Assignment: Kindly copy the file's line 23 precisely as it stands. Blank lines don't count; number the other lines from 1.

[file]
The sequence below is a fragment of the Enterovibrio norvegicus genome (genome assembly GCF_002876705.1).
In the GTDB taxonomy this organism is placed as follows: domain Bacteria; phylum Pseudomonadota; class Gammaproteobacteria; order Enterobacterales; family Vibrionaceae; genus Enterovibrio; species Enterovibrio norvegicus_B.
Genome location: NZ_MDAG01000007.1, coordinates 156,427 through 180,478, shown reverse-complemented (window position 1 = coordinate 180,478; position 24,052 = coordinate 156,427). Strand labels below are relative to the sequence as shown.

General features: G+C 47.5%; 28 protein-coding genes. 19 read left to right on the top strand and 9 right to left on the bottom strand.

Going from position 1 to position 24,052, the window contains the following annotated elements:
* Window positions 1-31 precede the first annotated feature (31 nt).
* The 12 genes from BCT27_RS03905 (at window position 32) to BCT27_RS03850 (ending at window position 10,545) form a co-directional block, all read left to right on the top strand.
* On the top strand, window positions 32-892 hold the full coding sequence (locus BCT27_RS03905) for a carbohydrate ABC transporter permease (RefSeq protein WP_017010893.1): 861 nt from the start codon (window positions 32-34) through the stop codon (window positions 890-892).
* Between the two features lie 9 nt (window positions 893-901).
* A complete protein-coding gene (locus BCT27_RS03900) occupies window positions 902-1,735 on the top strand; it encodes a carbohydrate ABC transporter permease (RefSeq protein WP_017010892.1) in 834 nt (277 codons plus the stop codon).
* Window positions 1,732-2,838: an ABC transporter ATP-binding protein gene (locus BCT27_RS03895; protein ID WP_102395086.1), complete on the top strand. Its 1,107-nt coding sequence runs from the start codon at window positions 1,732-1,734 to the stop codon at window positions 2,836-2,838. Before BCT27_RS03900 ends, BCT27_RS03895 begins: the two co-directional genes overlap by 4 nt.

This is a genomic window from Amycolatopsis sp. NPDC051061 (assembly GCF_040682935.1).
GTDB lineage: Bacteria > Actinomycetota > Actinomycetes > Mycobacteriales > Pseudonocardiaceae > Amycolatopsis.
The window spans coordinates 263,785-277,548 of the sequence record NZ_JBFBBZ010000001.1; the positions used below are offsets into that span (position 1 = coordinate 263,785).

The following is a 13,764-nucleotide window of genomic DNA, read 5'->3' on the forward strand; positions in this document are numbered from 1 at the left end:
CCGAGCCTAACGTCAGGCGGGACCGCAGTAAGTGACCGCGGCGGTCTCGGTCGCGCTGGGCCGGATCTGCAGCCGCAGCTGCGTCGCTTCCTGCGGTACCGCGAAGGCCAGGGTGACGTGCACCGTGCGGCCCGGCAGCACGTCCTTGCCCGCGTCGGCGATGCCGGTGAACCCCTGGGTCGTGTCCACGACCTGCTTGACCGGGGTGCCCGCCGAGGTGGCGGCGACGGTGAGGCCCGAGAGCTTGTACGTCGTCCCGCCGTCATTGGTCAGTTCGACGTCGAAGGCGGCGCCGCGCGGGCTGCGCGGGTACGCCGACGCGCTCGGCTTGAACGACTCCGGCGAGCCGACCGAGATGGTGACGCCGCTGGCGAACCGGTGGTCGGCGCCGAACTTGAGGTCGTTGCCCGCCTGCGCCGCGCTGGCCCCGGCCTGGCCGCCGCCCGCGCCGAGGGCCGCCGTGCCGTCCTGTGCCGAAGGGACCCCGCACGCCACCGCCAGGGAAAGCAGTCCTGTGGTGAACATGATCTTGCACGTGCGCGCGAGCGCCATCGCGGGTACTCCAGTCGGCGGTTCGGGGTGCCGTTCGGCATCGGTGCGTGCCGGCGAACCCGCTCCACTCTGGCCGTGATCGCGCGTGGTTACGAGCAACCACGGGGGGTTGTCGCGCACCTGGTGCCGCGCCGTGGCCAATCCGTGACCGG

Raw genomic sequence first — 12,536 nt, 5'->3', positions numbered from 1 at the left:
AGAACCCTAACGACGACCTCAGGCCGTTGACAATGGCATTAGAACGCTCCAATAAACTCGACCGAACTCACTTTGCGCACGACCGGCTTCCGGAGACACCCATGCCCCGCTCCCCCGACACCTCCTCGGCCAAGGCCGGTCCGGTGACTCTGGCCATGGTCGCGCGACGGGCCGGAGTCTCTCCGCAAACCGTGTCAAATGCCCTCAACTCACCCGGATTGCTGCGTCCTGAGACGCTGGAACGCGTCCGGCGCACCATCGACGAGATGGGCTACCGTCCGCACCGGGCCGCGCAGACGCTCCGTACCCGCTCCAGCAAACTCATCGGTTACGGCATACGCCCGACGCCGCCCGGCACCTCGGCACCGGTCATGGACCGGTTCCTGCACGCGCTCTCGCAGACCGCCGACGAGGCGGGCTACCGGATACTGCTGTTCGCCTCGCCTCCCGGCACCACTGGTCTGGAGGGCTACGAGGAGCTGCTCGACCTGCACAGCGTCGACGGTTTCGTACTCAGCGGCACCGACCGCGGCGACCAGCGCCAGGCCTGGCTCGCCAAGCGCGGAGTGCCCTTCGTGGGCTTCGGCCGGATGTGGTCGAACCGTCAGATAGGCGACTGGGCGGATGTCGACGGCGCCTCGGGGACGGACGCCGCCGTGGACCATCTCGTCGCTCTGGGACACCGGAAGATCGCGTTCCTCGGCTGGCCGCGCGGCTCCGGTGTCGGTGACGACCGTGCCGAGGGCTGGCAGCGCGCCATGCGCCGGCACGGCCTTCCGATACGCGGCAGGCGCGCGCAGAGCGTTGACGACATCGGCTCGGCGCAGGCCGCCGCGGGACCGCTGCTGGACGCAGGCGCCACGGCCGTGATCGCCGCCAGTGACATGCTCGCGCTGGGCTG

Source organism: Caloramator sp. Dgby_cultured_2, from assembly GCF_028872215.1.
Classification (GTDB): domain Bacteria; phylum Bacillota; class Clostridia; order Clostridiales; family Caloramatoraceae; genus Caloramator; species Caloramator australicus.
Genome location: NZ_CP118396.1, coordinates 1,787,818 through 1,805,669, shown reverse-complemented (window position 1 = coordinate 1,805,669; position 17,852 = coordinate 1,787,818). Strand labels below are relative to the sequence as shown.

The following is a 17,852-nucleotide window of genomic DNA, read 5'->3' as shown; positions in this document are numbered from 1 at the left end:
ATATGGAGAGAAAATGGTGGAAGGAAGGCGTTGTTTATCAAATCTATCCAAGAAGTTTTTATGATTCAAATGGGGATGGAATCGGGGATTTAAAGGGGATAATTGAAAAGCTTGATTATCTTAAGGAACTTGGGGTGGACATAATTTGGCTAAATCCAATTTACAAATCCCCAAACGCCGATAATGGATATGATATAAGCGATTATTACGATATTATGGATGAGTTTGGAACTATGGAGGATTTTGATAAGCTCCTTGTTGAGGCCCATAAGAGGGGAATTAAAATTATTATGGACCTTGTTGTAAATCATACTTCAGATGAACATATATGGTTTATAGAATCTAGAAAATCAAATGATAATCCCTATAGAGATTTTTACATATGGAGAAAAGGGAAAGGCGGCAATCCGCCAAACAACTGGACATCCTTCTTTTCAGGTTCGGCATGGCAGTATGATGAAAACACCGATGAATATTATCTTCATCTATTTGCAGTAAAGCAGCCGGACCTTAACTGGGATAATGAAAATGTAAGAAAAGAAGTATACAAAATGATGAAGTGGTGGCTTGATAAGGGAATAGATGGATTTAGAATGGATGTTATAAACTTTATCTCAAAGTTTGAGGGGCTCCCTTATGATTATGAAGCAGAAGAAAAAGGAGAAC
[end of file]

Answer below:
ATATGGAGAGAAAATGGTGGAAGGAAGGCGTTGTTTATCAAATCTATCCAAGAAGTTTTTATGATTCAAATGGGGATGGAATCGGGGATTTAAAGGGGATAATTGAAAAGCTTGATTATCTTAAGGAACTTGGGGTGGACATAATTTGGCTAAATCCAATTTACAAATCCCCAAACGCCGATAATGGATATGATATAAGCGATTATTACGATATTATGGATGAGTTTGGAACTATGGAGGATTTTGATAAGCTCCTTGTTGAGGCCCATAAGAGGGGAATTAAAATTATTATGGACCTTGTTGTAAATCATACTTCAGATGAACATATATGGTTTATAGAATCTAGAAAATCAAATGATAATCCCTATAGAGATTTTTACATATGGAGAAAAGGGAAAGGCGGCAATCCGCCAAACAACTGGACATCCTTCTTTTCAGGTTCGGCATGGCAGTATGATGAAAACACCGATGAATATTATCTTCATCTATTTGCAGTAAAGCAGCCGGACCTTAACTGGGATAATGAAAATGTAAGAAAAGAAGTATACAAAATGATGAAGTGGTGGCTTGATAAGGGAATAGATGGATTTAGAATGGATGTTATAAACTTTATCTCAAAGTTTGAGGGGCTCCCTTATGATTATGAAGCAGAAGAAAAAGGAGAAC